LIFE

Why Everyone Should Just Fucking Leave Off Danny Dyer

Danny Dyer

Are we so seriously insecure as a nation that we’re this desperate for a figure to point a derisive finger at?

Ever since Football Factory Danny Dyer’s face has become synonymous with the concept of ‘Geez’. The thick east end accent, rough lining of stubble and average man’s paunch are right in line with our image of working class normality. Despite the universality of his traits it appears that, like his class, he only ever seems to be viewed with a faint mocking disdain. His position as some kind of national joke at which we can all have a laugh is a poor reflection on our culture, are we so seriously insecure as a nation that we’re this desperate for a figure to point a derisive finger at?

He gets it from all angles, but I’ll draw the reader’s attention in particular to this clip from “You have been watching”:

In retrospect it makes for painfully embarrassing viewing, a group of grown fucking men have a good old giggle about someone getting punched. Frankie Boyle is a fast and deeply amusing comedian, but anyone who doesn’t feel a slight cringe at his personal attacks is failing to see the gaping insecurities which, somehow, have become the basis of his act.

Boyle’s attack on Dyer’s accent was pitiful, the irony was seemingly lost on the audience that a man who looks and sounds like a Glaswegian Paedophile felt the need to decry someone else’s voice as ridiculous. The following articles also seem to find a keystone of Dyer’s general amusement factor to be his accent, on reflection by attacking a unique accent, are we not attacking a culture?

All attacks levelled against Dyer swing around the lynchpin of culture, his voice, appearance and perceived image, all contribute to the distaste the majority seems to view him with. I honestly feel maybe we should just whinge at him for having the stones to be working class and white in a public eye that doesn’t want him or his kind.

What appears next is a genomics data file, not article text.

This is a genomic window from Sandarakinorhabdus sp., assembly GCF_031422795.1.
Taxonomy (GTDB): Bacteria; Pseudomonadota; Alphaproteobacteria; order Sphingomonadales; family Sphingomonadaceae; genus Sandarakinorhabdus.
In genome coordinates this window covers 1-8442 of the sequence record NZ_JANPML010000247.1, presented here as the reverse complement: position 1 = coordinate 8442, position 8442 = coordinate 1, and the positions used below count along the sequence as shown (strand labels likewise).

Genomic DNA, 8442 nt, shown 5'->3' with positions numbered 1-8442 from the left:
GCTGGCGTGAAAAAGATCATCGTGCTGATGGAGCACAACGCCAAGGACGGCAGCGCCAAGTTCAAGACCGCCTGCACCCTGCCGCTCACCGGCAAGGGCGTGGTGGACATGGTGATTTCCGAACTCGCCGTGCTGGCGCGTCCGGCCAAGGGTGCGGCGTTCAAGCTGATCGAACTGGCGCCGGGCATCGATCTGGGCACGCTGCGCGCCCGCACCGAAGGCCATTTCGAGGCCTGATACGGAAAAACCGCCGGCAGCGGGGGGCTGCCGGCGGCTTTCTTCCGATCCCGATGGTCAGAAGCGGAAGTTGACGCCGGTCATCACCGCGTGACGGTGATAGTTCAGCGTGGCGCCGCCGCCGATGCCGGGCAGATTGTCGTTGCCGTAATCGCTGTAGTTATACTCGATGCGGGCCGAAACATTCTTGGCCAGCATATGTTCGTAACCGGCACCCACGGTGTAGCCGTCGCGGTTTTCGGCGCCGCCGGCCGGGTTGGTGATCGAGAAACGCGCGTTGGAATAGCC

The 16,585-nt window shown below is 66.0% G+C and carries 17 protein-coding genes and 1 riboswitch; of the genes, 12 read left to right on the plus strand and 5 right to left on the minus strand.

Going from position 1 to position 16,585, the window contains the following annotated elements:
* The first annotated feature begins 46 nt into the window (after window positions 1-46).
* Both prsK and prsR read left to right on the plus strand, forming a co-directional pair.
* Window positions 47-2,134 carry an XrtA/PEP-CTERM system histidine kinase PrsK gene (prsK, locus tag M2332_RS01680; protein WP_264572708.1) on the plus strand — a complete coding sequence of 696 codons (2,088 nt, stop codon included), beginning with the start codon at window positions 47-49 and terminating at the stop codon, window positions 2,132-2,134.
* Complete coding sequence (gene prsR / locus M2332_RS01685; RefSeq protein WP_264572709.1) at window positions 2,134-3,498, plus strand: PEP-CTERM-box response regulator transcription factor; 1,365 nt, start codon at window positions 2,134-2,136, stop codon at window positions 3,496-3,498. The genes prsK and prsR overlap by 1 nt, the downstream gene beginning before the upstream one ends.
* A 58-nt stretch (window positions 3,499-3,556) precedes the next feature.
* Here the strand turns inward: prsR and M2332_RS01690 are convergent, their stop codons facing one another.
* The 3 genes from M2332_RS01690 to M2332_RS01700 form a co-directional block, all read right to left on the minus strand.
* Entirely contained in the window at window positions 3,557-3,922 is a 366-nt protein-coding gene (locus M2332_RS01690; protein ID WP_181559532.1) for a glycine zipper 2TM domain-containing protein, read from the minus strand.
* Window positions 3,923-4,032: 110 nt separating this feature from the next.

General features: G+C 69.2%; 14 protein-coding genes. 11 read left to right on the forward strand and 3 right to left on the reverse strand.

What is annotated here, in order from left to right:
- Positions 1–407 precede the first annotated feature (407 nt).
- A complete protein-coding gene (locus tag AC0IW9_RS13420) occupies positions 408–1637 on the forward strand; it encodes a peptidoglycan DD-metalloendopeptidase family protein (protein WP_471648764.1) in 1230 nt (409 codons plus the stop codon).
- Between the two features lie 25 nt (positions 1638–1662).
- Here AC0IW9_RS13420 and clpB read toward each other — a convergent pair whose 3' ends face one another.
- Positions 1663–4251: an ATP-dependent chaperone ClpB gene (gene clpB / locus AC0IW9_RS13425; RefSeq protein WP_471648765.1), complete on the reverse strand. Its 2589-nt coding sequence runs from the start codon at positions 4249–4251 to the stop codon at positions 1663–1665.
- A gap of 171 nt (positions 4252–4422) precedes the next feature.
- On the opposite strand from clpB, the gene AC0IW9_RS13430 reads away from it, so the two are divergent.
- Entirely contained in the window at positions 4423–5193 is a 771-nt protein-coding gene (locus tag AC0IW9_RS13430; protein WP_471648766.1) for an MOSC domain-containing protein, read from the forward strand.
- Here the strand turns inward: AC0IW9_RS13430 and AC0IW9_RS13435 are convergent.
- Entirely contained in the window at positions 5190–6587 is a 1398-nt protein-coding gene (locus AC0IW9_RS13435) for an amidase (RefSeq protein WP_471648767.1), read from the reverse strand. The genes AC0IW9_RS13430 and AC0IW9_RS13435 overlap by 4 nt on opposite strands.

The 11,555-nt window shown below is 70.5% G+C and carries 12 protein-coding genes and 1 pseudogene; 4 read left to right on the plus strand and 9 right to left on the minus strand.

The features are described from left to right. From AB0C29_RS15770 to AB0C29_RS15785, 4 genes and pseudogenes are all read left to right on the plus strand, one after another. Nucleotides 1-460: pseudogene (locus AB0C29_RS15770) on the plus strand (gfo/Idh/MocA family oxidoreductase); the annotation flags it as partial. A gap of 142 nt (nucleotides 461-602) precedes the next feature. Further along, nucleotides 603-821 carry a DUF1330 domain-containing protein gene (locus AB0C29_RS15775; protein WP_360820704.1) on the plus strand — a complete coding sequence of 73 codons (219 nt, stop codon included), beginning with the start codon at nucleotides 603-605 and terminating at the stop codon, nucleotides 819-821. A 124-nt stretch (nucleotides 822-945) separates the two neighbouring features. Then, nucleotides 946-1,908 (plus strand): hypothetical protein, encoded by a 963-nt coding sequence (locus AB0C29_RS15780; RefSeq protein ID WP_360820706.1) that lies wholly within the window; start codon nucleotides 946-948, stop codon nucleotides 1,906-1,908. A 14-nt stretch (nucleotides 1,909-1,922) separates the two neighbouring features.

We made him famous, we loved him in Football Factory, and we loved him in Human Traffic, anyone who doubts Dyer’s ability as an actor needs to jump on the digibox and watch him bring Moff to life, depicting the dark side of the rave scene in a way no other actor has bettered since. Dyer’s ability to portray the realities and deep flaws of British culture with unnerving accuracy is something of which we should be proud as a nation; the people he depicts are a part of us.

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The reasons he’s popular are seemingly also his undoing, the realness and honesty of both his character and acting come with rough edges, and the glaring absurdity of any criticism levelled at him can be summarised thusly: What the fuck did you expect?

What honestly did we expect from a working class, white, east end, faaarkin’ norty geeza? Because apparently we wanted him to amuse us with his personality when it suited us, but we wanted him to switch it off in the public eye. We didn’t want him to show a real opinion, we didn’t want him to be who he was, and if he so fucking dared to even step out of line then we’d mock him by any means we could find. Turn him into a nationwide laughing stock.

Grime Daily’s interview with Dyer is deeply commendable, giving the man a platform to provide some understanding as to his character which was very much needed. Watching it you get the impression of what made Danny so popular in the first place, normality. He is just like us, except he’s been thrust into the public eye and commandeered by an industry who felt no qualms using him as a literal tool to make money.

Danny has, undoubtedly, made some comments which can’t be defended. But if every comment you’d ever made was picked up by the media and magnified tenfold, I bet you’d wish someone would defend you, or be prepared to understand that normal people make mistakes. Danny Dyer is a normal person, and he makes normal mistakes, to extend this into a type of nationwide bullying is an embarrassment we should all be keen to distance ourselves from. In a world where our cultural heroes are so closely linked to our lives by social media, we should remember that they are no longer distant figures above and beyond the things that we say, and that to say that we are contributing to the active destruction of someone’s life would not be far from the truth.

Check out our interview with Danny Dyer here.

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